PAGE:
Gambia: Unpredictable Jammeh relinquishes generation-long grip

BANJUL – He vowed to rule Gambia for “a billion years”. But Yahya Jammeh, who ran the nation of 1.8 million for a generation after seizing power in 1994, was forced out by regional military forces this week after refusing to accept his defeat in a Dec. 1 election.

True to his reputation as one of Africa’s most unpredictable leaders, Jammeh defied deadlines to leave power but then said on Saturday he was stepping down as West African troops closed in.

Jammeh denies allegations of torture and killing opponents while in power. But his rule and a flagging economy saw thousands flee across the Sahara and Mediterranean to Europe each year.

Hours before Jammeh’s announcement, new President Adama Barrow, who was sworn in in neighbouring Senegal last week, dared not believe that his opponent had finally given in.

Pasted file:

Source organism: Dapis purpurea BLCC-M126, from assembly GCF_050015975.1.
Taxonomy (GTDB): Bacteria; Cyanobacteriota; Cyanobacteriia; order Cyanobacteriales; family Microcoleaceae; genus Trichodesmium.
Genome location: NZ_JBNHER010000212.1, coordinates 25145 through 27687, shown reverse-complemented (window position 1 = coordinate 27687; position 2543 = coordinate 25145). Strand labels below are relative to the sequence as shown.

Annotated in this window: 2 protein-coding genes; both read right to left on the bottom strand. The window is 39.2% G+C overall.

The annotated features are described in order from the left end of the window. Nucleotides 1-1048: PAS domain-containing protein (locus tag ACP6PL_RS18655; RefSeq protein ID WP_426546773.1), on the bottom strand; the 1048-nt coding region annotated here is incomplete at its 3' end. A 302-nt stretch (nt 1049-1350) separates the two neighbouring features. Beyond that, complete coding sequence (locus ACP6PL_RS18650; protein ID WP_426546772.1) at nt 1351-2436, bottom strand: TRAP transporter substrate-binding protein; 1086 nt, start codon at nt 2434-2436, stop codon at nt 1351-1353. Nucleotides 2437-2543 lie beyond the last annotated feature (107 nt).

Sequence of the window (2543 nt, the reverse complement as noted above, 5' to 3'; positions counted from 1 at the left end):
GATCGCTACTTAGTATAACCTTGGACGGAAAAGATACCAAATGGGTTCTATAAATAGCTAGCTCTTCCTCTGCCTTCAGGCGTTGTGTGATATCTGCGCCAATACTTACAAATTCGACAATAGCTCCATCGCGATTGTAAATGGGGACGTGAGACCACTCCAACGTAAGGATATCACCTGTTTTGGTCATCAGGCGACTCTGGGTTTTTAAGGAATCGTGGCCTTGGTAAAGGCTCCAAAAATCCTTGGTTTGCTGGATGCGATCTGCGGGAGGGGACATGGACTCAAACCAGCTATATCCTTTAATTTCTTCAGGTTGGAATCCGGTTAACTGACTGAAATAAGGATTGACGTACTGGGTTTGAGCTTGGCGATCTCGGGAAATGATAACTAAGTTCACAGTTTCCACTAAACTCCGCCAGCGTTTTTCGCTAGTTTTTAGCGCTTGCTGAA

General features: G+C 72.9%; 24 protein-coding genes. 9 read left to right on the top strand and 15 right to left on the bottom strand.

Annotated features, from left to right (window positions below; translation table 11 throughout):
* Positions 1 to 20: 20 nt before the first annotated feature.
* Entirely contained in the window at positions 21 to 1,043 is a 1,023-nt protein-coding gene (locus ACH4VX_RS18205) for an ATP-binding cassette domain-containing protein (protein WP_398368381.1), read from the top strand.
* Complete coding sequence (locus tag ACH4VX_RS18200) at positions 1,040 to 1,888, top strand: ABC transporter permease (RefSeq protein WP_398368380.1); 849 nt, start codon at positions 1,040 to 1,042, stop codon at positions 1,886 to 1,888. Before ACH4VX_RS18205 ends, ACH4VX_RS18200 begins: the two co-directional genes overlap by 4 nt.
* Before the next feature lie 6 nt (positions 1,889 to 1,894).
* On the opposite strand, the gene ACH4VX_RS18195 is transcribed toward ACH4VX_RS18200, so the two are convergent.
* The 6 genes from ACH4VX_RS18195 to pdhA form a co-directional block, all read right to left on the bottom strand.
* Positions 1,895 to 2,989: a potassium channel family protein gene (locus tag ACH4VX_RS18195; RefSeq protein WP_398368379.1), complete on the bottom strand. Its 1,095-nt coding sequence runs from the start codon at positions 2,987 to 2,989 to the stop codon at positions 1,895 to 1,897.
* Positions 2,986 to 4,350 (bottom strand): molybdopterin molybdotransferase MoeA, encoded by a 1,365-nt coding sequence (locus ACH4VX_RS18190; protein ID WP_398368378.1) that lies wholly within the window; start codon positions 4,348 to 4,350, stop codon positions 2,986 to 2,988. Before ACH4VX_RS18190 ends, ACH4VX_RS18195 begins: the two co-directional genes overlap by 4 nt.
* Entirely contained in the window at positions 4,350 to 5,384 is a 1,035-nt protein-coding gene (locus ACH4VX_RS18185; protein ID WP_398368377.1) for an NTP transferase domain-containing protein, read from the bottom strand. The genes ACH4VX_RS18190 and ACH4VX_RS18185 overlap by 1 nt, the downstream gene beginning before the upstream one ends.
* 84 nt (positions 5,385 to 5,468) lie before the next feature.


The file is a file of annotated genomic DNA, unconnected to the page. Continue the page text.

“We are skeptical because he is so unpredictable,” Isatou Touray, a senior Barrow aide, told Reuters.

The concerted way in which West African leaders rounded on Jammeh after his election defeat showed his isolation, which had worsened as his behaviour grew increasingly bizarre.

He claimed to have a herbal cure for AIDS that only worked on Thursdays and advocated slitting the throats of homosexuals. In 2009, he arrested hundreds of people for witchcraft.

Source: Angola Press News Agency